he RCC has developed an exciting extension of its student leadership development program in the Experience, Competence, Enhanced Learning (iEXCEL) Internship. In its inaugural year, the iEXCEL internship provides professional development and training for talented students. Through this internship, students are challenged to apply content and course knowledge, while developing their leadership skills. To be considered for the program students were required to possess a minimum 3.0 GPA, have active involvement in the RCC and/or Temple University, and complete a rigorous screening and interview process. It is a pleasure to introduce the 2011-12 iEXCEL Interns and their assignments: Dannaly Sam, Finance Major

Psychology Freshmen Interest Group (FIG), including creating an awareness of the varied careers in psychology and the requirements of each. Review assignments in the 2011 Summer Bridge Seminar to infuse examples of diversity and cultural awareness, as well as develop. Spanish language materials for ESL students. Marlene DeVose, Kinesiology Major Science Freshmen Interest Group (FIG) and Healthy Lifestyle Series: Develop outreach and content programming for freshmen invited to participate in the Health Science/ Pharmacy FIG, including creating an awareness of the varied careers in the sciences and the requirements of each. Develop a Healthy Lifestyle Series to offer to students during the 2012 Summer Bridge Program.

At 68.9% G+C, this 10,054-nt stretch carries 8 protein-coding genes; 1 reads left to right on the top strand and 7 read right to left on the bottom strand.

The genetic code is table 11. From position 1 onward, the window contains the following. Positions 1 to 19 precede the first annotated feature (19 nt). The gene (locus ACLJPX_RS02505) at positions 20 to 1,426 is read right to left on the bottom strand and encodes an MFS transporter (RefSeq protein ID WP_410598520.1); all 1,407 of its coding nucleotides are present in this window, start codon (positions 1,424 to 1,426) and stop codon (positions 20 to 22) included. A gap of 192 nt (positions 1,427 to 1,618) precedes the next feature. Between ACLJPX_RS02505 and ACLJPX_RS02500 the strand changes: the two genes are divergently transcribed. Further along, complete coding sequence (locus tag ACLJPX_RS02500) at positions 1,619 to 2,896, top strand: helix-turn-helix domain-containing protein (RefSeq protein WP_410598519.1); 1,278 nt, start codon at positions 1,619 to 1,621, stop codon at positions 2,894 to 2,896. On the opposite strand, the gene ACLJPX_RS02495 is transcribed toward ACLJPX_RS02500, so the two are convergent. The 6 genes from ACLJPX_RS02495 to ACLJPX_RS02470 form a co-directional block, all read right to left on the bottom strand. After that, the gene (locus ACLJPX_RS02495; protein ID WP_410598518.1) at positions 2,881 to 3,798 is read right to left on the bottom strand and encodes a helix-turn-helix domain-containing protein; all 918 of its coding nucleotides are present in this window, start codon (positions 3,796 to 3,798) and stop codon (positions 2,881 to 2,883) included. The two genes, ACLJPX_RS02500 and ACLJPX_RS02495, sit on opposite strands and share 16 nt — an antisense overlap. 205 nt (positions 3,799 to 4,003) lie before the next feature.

Financial Literacy and Budget Analysis: Develop workshops and articles to assist Christine Vinson, Criminal Justice Major students to become financially literate. Input (L to R) Bethanie Sessoms, Dannaly Sam, Jamie Lewis Academic Coach Training and Development: and analyze program costs for the academic Develop training materials for the RCC year and the 2011 Summer Bridge Program to project costs for the 2012 Academic Coaches and Community Fellows, which will be offered in Summer Bridge Program. 2012-13. Prepare goals, objectives and content for curriculum training Angelica Cedano, Psychology Major and facilitate training for the coaches. Psychology Freshmen Interest Group (FIG) and Cultural Transitions: Develop outreach and content programming for students in the

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Living with the RCC T